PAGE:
“They realized that these are the kinds of programs that they need — both to address academic performance but also long term — to help [students] to become adults that are able to reduce the kinds of pressures that lead them to substance use disorder,” Quigley said.
A few of the speakers addressed the needs of older adults raising grandchildren who have been removed from parents with addiction problems, as Quast noted. In Indiana, Quigley said former school leaders are volunteering to work as child advocates. “Having a school voice is really helpful because it helps [child protective services] do a better job at what they are charged to do,” she said.
Tara Kunkel, a principal court management consultant with the National Center for State Courts, added that programs such as Buffalo’s Opioid Intervention Court, a model that is now spreading to other counties in the region, are thinking about the whole family when working with someone who has experienced a non-fatal overdose. Judges handing out sentences such as free family memberships to the YMCA is one example, she said.
Concerns about liability
Some representatives from the healthcare field, however, say they still encounter barriers when trying to work with schools. Chris Stock, a pharmacist and the co-chair of the Colorado Harm Reduction Work Group — part of the Colorado Consortium for Prescription Drug Abuse Prevention — said he has reached out to educators and school nurses but that they are not well represented on any of the consortium’s work groups.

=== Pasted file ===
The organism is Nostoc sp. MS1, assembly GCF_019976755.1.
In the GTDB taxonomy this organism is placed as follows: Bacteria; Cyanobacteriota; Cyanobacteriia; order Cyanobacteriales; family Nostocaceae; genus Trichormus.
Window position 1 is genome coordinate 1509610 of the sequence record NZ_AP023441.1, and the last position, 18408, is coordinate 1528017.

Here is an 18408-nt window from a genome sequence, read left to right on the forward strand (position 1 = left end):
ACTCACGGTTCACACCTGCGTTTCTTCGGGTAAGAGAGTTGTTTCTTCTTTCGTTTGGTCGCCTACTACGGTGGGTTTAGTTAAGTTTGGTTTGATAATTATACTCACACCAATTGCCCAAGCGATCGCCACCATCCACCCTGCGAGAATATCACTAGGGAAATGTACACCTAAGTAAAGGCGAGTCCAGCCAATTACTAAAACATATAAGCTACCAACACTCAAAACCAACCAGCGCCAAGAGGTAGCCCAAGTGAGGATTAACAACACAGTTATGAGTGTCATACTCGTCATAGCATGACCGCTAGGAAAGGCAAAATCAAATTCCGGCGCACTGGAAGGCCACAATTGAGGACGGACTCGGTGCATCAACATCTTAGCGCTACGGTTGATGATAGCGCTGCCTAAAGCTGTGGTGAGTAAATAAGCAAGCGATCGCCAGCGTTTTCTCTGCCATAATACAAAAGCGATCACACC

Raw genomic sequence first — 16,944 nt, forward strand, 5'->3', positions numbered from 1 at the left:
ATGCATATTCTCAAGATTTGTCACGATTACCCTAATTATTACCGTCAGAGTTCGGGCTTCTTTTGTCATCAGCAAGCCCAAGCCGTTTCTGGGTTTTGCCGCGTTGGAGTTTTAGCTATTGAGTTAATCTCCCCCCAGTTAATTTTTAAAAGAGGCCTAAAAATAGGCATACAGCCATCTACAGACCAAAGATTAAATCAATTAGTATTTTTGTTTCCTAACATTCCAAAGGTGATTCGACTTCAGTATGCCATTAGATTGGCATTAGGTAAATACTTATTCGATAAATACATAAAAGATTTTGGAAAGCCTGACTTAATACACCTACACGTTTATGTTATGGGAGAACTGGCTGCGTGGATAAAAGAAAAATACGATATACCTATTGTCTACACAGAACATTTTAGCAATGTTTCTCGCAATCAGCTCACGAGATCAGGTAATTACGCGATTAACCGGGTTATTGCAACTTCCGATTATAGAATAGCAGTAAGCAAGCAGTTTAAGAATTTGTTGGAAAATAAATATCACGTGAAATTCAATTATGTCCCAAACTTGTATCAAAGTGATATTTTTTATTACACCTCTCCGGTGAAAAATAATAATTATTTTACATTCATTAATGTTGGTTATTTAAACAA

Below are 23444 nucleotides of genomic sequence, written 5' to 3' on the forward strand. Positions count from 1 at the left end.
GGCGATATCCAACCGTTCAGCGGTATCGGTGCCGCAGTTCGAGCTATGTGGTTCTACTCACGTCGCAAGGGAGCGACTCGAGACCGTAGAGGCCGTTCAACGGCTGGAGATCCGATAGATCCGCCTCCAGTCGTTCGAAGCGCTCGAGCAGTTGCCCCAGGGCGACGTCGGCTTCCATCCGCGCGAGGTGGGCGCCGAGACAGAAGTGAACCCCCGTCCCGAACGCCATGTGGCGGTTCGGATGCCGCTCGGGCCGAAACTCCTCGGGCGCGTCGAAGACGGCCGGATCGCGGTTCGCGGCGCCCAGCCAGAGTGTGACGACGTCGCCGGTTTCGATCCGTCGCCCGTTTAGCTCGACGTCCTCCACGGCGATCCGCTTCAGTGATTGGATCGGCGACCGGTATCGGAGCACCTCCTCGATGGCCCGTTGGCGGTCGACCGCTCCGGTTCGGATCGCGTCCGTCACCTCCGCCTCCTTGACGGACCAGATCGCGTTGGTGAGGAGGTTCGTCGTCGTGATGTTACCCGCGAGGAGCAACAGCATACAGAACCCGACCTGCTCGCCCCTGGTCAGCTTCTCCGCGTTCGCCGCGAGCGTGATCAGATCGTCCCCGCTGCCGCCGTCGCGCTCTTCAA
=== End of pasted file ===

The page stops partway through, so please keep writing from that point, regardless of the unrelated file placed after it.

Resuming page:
School nurses, he said, would like to have access to Naloxone, the drug that reverses an overdose, but because the state’s law doesn’t explicitly say that school employees can administer the drug, there is still uncertainty about liability. “They have to convince administrators that the current law is sufficient,” he said.
Dianne Harris, the director of health services for Friendship Public Charter School in Washington — who attended the event — echoed the concerns Stock mentioned. “In the situation of education, people just want to educate,” Harris said, adding that non-medical staff members are being put “in the position that they may have to save someone’s life.”
Other questions from attendees focused on how to launch collaborative efforts similar to the ones the presenters mentioned. If school and district leaders are “ready and willing” to convene representatives from other sectors in their communities, they should, Kunkel said. “Invite your local justice system players to the table.”